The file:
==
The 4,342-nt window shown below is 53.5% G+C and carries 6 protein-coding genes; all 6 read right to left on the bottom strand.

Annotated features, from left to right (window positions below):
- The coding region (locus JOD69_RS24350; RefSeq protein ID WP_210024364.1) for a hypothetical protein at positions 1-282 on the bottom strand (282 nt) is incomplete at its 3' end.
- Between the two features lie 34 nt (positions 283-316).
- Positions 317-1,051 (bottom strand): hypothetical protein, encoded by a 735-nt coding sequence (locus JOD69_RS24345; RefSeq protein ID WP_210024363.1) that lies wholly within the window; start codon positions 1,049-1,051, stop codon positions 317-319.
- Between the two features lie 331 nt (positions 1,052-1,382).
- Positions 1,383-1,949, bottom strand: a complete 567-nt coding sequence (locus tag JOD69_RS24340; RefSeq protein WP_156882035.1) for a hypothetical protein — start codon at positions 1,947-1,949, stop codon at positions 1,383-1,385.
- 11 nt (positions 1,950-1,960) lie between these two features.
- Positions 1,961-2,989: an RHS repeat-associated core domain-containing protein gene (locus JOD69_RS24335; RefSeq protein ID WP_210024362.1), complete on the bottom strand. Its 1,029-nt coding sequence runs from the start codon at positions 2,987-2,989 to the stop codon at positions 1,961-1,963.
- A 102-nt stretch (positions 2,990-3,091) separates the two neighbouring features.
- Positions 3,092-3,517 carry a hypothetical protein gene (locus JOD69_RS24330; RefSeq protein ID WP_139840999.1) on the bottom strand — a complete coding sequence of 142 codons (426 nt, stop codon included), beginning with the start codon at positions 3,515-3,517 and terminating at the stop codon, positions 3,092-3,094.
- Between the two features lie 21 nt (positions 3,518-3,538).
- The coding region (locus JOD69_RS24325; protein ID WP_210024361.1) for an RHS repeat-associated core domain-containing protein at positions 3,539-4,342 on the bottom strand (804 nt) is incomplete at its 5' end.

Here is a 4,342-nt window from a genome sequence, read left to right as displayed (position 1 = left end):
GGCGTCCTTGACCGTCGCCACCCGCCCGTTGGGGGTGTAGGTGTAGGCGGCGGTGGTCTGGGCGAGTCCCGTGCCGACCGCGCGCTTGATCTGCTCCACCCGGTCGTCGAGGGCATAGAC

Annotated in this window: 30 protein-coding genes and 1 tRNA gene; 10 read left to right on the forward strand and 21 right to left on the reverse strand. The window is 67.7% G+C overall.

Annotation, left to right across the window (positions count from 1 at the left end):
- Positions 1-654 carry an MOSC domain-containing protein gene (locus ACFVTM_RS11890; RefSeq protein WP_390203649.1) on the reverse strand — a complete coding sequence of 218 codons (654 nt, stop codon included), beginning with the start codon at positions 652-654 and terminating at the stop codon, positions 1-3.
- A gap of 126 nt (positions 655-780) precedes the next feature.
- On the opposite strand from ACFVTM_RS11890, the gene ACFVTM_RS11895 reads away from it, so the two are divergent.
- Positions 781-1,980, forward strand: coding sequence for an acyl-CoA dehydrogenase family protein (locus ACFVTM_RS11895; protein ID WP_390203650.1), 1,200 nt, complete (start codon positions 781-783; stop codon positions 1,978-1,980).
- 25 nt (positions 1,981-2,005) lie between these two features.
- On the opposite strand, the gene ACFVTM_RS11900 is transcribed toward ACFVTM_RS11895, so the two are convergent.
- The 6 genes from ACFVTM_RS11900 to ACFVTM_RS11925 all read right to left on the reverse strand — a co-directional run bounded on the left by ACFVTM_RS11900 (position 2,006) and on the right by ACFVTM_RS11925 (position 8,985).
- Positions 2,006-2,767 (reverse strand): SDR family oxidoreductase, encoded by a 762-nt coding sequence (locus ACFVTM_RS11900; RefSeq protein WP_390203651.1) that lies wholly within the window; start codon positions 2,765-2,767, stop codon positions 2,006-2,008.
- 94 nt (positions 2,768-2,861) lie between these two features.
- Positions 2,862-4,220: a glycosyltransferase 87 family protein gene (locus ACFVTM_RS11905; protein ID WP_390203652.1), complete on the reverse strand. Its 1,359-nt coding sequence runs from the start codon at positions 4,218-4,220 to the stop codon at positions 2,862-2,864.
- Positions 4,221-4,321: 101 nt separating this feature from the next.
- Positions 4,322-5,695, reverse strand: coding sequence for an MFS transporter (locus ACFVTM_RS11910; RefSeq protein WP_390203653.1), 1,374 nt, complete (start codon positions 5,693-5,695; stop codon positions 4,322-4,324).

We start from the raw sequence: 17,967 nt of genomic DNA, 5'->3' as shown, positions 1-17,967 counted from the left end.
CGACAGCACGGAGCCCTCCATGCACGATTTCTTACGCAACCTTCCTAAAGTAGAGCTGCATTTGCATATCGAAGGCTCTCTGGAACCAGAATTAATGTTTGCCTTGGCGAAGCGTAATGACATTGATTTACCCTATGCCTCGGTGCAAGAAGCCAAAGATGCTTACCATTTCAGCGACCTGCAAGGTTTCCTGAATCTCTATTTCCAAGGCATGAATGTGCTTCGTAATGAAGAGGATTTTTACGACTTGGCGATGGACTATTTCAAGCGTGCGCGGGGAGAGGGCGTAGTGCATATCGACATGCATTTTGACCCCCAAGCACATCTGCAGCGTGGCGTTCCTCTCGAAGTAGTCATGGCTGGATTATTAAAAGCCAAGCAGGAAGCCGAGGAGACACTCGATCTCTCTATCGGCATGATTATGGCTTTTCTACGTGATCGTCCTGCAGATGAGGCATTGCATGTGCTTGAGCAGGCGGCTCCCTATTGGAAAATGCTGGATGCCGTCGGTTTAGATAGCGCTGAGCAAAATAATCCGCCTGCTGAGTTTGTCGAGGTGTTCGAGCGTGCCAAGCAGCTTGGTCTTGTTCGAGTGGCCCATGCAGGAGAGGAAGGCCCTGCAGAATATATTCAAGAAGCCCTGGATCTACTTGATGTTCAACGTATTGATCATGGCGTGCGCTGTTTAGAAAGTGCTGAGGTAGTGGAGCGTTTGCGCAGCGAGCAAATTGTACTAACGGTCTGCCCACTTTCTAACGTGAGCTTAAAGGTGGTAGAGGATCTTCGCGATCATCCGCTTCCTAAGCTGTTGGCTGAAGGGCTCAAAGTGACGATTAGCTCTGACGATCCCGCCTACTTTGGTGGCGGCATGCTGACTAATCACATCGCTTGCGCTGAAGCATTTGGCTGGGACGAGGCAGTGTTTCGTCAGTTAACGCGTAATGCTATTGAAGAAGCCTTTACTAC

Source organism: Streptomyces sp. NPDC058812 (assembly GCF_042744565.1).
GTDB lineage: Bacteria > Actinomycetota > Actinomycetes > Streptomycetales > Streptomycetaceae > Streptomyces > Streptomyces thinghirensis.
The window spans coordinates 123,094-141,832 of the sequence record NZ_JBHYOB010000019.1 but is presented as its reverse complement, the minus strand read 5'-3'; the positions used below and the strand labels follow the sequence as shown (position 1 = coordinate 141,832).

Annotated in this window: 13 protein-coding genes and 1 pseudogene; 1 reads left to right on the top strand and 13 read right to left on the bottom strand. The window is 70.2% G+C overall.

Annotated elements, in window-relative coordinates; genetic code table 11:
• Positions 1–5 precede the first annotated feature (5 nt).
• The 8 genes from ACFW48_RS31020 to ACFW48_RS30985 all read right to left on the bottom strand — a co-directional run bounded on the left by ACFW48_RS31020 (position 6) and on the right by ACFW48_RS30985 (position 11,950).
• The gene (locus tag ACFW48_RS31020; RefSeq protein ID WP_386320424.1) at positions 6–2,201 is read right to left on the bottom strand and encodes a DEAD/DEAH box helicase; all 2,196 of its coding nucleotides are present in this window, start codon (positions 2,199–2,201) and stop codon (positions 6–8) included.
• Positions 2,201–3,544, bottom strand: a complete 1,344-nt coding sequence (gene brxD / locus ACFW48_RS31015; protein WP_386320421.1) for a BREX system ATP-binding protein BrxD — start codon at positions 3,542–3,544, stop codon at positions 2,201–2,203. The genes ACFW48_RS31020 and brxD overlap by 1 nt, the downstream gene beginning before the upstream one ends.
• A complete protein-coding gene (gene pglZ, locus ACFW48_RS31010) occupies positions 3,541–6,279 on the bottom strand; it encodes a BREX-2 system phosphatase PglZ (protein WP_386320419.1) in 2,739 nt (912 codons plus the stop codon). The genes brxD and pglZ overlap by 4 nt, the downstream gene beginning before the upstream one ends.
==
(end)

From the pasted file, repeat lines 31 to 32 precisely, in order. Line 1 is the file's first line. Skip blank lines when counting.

CGACAGCACGGAGCCCTCCATGCACGATTTCTTACGCAACCTTCCTAAAGTAGAGCTGCATTTGCATATCGAAGGCTCTCTGGAACCAGAATTAATGTTTGCCTTGGCGAAGCGTAATGACATTGATTTACCCTATGCCTCGGTGCAAGAAGCCAAAGATGCTTACCATTTCAGCGACCTGCAAGGTTTCCTGAATCTCTATTTCCAAGGCATGAATGTGCTTCGTAATGAAGAGGATTTTTACGACTTGGCGATGGACTATTTCAAGCGTGCGCGGGGAGAGGGCGTAGTGCATATCGACATGCATTTTGACCCCCAAGCACATCTGCAGCGTGGCGTTCCTCTCGAAGTAGTCATGGCTGGATTATTAAAAGCCAAGCAGGAAGCCGAGGAGACACTCGATCTCTCTATCGGCATGATTATGGCTTTTCTACGTGATCGTCCTGCAGATGAGGCATTGCATGTGCTTGAGCAGGCGGCTCCCTATTGGAAAATGCTGGATGCCGTCGGTTTAGATAGCGCTGAGCAAAATAATCCGCCTGCTGAGTTTGTCGAGGTGTTCGAGCGTGCCAAGCAGCTTGGTCTTGTTCGAGTGGCCCATGCAGGAGAGGAAGGCCCTGCAGAATATATTCAAGAAGCCCTGGATCTACTTGATGTTCAACGTATTGATCATGGCGTGCGCTGTTTAGAAAGTGCTGAGGTAGTGGAGCGTTTGCGCAGCGAGCAAATTGTACTAACGGTCTGCCCACTTTCTAACGTGAGCTTAAAGGTGGTAGAGGATCTTCGCGATCATCCGCTTCCTAAGCTGTTGGCTGAAGGGCTCAAAGTGACGATTAGCTCTGACGATCCCGCCTACTTTGGTGGCGGCATGCTGACTAATCACATCGCTTGCGCTGAAGCATTTGGCTGGGACGAGGCAGTGTTTCGTCAGTTAACGCGTAATGCTATTGAAGAAGCCTTTACTAC

Source organism: Streptomyces sp. NPDC058812 (assembly GCF_042744565.1).